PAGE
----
Djordje Petrovic is a musician’s musician. Under his artistic moniker, Satori, the Holland-born Petrovic has built a career on sonic exploration and progression. His most recent album, last year’s Maktub (Arabic for "it is written"), saw Petrovic continue to defy easy categorization. Although he’s ostensibly a dance artist, his electronic productions incorporate instrumentation and tonalities from around the world, with nary a bass drop or lush female vocal to be heard. Instead of extolling the virtues of nights out on the town, Petrovic prefers to immerse listeners in music evocative of faraway cultures and places; if ever there were a way to get the club kids into world music, it would be through the sounds of Satori.
Touring in support of Maktub, Petrovic will be accompanied for the first time by a full backing band, the appropriately named Band From Space. They'll perform at the Ground — the first floor of Club Space — February 23 as part of a limited series of U.S. shows.
Petrovic recently spoke with New Times about the inspiration behind his new live assemblage, his previous experiences in Miami, and creating music with intention both live and in the studio.
New Times: This tour marks the first time you’re performing with the accompaniment of a full live band. Was this something you were intent on doing during the recording of Maktub?
Djordje Petrovic: It has been on my mind for a while. I’ve noticed that performing as an electronic musician onstage can still create a kind of distance from the crowd compared to when you have instruments in your hands. Unfortunately, when it comes to electronic music, most of the time you cannot see what someone is doing, and that creates distance, even detachment. With my own live set, I try to make many things feel physical. They say motion creates emotion. Still, it’s not always enough. That explains why I’ve wanted to combine the [expressive] instrumental world with the electronic world.
Can you talk about the process of rehearsing the Maktub material with a full band?
It’s so hard to achieve with an instrument played by a person what I create in my studio. In the beginning — and for quite a while — each time we tried to achieve a specific musical element of my music, it ended up sounding flat and way more boring than how I play them solo. And that’s bad; in my book, there is nothing sadder that when you hear a band playing a song you like and realizing that the Spotify version is better. No, the idea is to make this come alive onstage, isn’t it?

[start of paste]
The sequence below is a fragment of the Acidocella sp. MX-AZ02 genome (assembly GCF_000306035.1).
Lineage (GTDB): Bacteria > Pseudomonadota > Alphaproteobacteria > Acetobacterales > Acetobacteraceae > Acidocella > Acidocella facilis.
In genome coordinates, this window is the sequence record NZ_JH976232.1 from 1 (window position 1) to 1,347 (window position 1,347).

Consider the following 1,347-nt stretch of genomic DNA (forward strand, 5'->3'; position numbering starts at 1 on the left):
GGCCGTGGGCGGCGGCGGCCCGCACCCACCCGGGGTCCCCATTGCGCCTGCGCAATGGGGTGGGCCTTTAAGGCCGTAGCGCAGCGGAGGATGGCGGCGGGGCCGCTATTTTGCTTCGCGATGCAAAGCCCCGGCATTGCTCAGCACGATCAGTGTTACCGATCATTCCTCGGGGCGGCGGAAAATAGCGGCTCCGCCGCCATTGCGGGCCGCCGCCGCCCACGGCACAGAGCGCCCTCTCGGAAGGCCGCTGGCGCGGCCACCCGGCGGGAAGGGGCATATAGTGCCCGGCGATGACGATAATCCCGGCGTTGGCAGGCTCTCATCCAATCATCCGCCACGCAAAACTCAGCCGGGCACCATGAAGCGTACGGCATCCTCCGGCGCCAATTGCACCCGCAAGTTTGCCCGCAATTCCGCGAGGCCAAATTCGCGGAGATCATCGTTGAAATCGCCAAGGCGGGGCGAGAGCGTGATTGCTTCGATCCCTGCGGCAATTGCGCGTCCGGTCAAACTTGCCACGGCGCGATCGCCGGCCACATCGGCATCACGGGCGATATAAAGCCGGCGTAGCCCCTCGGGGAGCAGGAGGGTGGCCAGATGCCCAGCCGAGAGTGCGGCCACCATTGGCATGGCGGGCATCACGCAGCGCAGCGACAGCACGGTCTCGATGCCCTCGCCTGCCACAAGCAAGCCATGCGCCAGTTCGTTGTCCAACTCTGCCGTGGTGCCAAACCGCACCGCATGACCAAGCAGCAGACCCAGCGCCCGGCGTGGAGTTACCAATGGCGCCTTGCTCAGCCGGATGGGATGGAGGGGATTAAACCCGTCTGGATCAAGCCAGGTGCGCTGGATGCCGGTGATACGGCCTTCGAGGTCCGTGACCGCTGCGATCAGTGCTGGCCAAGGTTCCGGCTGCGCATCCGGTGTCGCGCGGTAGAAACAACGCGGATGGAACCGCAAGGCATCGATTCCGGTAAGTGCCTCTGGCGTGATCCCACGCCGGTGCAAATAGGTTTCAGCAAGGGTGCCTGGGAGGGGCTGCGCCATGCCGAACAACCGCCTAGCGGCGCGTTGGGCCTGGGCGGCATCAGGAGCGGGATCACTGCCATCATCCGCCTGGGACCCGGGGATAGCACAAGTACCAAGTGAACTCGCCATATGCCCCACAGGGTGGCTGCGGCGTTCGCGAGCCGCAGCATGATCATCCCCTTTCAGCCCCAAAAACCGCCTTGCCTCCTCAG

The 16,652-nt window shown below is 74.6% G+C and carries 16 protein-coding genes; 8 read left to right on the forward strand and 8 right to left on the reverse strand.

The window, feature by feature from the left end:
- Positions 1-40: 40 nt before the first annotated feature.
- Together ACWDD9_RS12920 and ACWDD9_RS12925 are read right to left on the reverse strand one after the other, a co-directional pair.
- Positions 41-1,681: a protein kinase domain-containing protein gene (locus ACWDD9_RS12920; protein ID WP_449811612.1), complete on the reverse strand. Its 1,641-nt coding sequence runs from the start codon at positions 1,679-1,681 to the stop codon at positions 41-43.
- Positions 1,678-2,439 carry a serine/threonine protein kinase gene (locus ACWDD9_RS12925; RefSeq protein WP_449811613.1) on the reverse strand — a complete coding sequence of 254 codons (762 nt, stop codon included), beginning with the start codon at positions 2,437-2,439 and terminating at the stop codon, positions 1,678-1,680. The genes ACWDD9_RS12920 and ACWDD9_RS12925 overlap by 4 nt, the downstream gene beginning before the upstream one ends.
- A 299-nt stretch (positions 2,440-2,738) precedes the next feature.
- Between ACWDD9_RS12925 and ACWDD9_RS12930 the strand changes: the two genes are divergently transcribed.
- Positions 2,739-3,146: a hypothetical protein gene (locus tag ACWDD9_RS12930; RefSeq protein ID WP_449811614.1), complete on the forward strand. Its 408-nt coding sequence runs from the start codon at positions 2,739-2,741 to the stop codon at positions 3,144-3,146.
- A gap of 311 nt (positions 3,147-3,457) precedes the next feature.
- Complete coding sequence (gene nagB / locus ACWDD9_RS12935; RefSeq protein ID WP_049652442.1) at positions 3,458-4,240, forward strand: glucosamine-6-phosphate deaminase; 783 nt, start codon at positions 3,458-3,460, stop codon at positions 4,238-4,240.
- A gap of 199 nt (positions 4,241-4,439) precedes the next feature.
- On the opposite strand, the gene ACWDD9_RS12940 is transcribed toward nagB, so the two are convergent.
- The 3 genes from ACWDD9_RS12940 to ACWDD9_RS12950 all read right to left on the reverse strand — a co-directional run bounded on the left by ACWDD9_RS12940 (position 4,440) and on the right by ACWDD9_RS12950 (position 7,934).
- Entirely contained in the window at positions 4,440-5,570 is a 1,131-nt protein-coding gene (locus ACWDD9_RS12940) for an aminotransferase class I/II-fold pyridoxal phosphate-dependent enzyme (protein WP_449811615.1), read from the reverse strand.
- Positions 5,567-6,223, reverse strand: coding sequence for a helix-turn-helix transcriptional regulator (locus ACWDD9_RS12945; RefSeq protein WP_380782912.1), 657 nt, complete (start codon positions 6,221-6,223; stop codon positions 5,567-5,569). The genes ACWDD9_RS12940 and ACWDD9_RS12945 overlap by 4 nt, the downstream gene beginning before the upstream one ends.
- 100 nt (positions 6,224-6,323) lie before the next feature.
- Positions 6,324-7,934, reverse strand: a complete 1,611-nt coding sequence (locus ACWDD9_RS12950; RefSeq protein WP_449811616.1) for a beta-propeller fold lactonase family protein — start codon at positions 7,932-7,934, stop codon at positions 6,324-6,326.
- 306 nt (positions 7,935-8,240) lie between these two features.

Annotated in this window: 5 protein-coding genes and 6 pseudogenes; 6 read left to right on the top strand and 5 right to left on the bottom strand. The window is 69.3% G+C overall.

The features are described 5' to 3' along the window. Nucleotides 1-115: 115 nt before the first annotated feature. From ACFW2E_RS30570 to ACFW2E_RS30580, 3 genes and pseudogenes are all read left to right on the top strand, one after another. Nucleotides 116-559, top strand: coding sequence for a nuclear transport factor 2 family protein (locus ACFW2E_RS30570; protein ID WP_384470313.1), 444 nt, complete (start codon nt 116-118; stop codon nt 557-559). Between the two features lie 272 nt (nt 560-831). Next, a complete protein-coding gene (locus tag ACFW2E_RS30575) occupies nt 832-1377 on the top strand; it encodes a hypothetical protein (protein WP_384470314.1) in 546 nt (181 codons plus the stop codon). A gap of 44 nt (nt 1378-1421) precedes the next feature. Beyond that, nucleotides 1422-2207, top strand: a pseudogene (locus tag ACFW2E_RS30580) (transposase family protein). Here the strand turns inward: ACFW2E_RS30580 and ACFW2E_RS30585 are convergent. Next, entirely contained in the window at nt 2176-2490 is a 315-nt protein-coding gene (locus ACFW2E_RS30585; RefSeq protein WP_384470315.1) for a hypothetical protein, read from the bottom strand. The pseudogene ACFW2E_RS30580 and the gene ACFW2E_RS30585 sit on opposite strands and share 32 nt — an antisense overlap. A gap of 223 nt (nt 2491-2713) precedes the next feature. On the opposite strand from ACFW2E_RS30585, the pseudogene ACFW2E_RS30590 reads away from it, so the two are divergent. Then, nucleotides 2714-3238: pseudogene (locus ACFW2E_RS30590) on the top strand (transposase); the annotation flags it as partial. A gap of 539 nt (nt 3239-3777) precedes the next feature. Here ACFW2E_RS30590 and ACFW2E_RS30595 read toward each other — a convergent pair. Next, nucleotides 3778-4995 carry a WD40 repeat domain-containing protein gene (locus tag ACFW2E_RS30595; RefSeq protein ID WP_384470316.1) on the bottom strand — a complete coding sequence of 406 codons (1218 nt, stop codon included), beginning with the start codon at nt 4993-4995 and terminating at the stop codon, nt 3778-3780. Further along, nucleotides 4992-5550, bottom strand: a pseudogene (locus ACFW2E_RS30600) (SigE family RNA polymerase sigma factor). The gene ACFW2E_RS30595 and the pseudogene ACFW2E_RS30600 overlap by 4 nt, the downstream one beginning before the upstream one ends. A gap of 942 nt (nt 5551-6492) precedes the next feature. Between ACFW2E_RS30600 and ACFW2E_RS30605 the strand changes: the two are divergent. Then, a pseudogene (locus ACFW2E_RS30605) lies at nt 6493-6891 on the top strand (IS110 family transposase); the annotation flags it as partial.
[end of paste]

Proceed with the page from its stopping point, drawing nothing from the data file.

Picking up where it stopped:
But somewhere down the line, there came this big realization that the point should never have been to re-create the perfect live copy of each Satori track. Instead, the focus should be on re-creating the same intention and spirit each track was created with, but with the instruments we have.
Having performed in Miami previously, did you leave with any lasting thoughts of the city or what differentiates it from other metropolitan cities?
First of all, I love the Latin flavor. It makes Miami cozy and gives the place a musical holiday vibe. It’s sometimes hard to imagine that people are actually working in Miami. You get the feeling people are always chilling.
You’ve talked about the importance of intention in your work and how that separates memorable music from more forgettable compositions. In your own creative process and onstage, how do you summon your own intention?
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When I am making music and I have the feeling that the song I am working on might work, I start losing interest in it. I don’t like songs that work, that have this catchy hook that works on a stage. The piece of music that I am creating needs to make me come alive. In my studio, I have a quote that explains this perfectly: "Don’t ask yourself what the crowd needs, but ask yourself what makes you come alive, because what the crowd needs is me to be alive." So if I release music that has no intention at all, only a catchy hook and a fat bass line that always works, it won’t be enough to let me come alive.
And I think in the end, we all have a sense of what songs gave their composer the most thrills and shivers, and although maybe not everyone will love it, the ones who will stand to gain a lot more out of it... will be connecting to the intention.
I am looking for a deeper connection with the crowd; I want to move them. Perhaps more importantly, I want to be moved by them. I want to inspire the people around me, and I want to be inspired by them. I see my music as a dialogue, not as a monologue. In order for a dialogue to exist, the crowd needs to give something back, so we start to communicate with one another. Salsa music has that, tango has that, Balkan music has that. All this music has this special quality, where the musicians onstage give something, and the crowd, in turn, gives something back. You inspire each other to climb to the moon.